Zuma is no subtle genius

William Saunderson-Meyer says the President is simply a shameless, unscrupulous opportunist


Jacob Gedleyishlekisa Machiavelli sets the table for the Last Supper

It’s a mistake to deduce from Jacob Zuma surviving the past tumultuous dozen years without going to jail or being ousted, that he is some kind of Machiavellian genius. He is not. There is no subtle intelligence at work here.

Zuma is simply a shameless, unscrupulous opportunist. That the president has been able to get away with this for so long can be laid at the door of a craven, cowed African National Congress that has stood, wringing its hands helplessly, while its principles were betrayed.

The ease with which a leader can surround himself or herself with indentured sycophants, all ready to bend the knee, is not novel. Nor is the ability to intimidate rivals with spurious allegations of sedition distilled from home-brewed “intelligence” reports.

It does not take strategic brilliance to exploit ethnic and racial tensions. It does not take tactical wizardry to use inflated ANC membership figures to control branches and congresses and, ultimately, to secure the presidential secession. 

This week’s cabinet reshuffle by Zuma follows a familiar pattern. Like the previous 11, it serves not to improve disastrously poor ministerial oversight but to buffer his immunity from prosecution and to expedite the looting of state assets.

Incrementally but inexorably, each reshuffle has strengthened Zuma by sidelining power blocs that traditionally have been accommodated in the tripartite alliance. With the axing of Higher Education Minister Blade Nzimande, the general-secretary of the SA Communist Party, the president has now reduced the SACP to token status.

The other important appointment is that of David Mahlobo. He, the brothel-creeping confidante of a rhino-poaching illegal immigrant, becomes Minister of Energy, after previously serving as Minister of State Security. 

At State Security Mahlobo oversaw the exposure of the agents of Western imperialism who want to overthrow the South African state. We’re talking really dangerous people, like former Public Protector Thuli Madonsela, as well as former Finance Minister Pravin Gordhan and his deputy, Mcebisi Jonas — all smeared, none ever charged.

On the face of it, Mahlobo’s movement to the Energy portfolio is a ministerial demotion, except that he is now in position to drive the implementation of the nuclear deal with Russia. This is the trillion-rand main course at a Last Supper of tenderpreneurial excess, before leadership elections potentially end the gluttonous feast.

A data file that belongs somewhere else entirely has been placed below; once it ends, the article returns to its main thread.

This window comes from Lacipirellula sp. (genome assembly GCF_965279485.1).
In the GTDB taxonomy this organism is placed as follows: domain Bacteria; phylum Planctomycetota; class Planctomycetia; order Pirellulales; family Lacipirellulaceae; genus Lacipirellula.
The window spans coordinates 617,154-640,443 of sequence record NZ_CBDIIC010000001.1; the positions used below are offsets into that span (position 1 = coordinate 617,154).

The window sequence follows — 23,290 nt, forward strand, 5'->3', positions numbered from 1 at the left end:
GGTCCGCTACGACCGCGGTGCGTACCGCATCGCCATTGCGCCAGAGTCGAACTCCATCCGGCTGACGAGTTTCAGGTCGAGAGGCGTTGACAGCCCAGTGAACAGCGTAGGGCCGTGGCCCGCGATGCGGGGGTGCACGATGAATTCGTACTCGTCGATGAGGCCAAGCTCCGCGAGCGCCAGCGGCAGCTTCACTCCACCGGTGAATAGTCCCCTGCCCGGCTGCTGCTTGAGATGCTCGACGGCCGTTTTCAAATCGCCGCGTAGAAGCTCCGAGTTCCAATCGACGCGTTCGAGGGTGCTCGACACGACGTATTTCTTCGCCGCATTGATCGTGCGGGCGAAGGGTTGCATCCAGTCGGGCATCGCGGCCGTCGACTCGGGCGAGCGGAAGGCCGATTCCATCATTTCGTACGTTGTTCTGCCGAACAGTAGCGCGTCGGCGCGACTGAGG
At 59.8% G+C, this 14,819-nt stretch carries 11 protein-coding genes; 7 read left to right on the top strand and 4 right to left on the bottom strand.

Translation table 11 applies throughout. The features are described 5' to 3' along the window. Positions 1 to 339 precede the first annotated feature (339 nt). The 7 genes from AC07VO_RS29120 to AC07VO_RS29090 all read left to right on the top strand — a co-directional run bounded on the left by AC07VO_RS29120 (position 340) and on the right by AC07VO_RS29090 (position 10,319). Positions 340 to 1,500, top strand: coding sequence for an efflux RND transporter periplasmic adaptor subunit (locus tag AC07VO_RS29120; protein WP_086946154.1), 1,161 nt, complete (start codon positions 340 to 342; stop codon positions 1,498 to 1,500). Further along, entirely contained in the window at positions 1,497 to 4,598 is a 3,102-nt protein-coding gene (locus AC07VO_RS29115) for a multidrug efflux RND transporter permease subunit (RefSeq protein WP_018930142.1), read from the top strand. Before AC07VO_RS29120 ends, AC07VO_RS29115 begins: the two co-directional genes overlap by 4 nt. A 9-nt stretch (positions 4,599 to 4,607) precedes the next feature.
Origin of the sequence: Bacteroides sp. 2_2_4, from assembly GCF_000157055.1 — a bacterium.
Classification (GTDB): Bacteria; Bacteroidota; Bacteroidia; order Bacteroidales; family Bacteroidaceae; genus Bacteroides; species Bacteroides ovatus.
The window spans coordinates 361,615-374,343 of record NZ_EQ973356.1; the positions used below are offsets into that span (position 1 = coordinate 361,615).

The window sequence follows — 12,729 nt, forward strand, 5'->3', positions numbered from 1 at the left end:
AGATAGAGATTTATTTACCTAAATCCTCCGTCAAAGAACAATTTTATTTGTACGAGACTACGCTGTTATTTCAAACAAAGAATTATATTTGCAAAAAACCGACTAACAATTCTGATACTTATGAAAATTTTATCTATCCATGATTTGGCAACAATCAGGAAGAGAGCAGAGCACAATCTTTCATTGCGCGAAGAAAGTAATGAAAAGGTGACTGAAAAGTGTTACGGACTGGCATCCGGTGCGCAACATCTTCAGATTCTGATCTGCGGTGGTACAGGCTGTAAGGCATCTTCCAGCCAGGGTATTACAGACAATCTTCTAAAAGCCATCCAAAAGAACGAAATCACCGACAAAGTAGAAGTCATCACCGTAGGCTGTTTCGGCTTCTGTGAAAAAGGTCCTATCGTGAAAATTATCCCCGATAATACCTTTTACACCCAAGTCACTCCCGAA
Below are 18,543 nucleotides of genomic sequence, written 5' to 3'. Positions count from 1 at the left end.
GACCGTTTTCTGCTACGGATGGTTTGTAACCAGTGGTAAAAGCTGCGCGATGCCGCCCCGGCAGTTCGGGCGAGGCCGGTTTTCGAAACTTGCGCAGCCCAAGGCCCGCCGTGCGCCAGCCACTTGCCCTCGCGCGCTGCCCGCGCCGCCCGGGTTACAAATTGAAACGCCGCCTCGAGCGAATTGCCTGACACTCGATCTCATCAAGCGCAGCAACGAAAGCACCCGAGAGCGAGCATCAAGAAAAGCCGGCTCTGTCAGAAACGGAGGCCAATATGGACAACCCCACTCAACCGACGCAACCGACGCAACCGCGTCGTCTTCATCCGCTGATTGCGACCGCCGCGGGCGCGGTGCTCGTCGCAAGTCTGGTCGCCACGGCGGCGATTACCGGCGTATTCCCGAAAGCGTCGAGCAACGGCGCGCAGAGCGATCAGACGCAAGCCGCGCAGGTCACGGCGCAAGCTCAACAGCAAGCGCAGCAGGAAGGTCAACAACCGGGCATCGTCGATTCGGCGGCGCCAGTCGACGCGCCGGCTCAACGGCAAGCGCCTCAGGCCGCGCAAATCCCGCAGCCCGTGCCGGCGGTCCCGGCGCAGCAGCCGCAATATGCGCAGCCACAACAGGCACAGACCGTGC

There is no evidence of Machiavellian brilliance in any of this. There is, however, some blunt-force primal intelligence at work here, of the kind that Zuma shares with United States President Donald Trump, who similarly confounds us with what he gets away with.

At the nub of it is an awareness that outrageous behaviour can take one a long way in a world where most people — even politicians — are fundamentally decent people. It is the realisation that brazen actions, when executed without any compunction as to flouting established ways of doing things, can achieve unexpected successes.

In order to operate effectively, democracy depends on tacit conventions almost as much as it does on formal legal underpinnings. There is no law that says a leader who has lost the confidence of much of his executive should resign, but this is what happens in most of the rest of the family of democracies.

Elsewhere in the democratic world, credible allegations of criminality and corruption would normally preclude elevation to high state office. Or, if the accused is already an incumbent, their sidelining at least until the reputational pall had been lifted after a thorough investigation.

These are all critical self-regulatory mechanisms that rely not on the judiciary, but on the ruling party itself, to implement them. It is the ANC’s dismal failure to do any of this, that is directly responsible for the parlous situation that SA finds itself in.

State capture by a small clique is impossible in a modern society without the acquiescence of the governing party, or without a subversive fifth column usurping power within that party. State capture is the failure not of the constitution and the law, as much as it is the failure of those who have sworn to uphold the constitution and those tasked to implement the law.

Zuma is the quisling within government, the man who traitorously removed the guardians of fiscal probity. The ANC is the party that betrayed SA by not preventing him from doing so.

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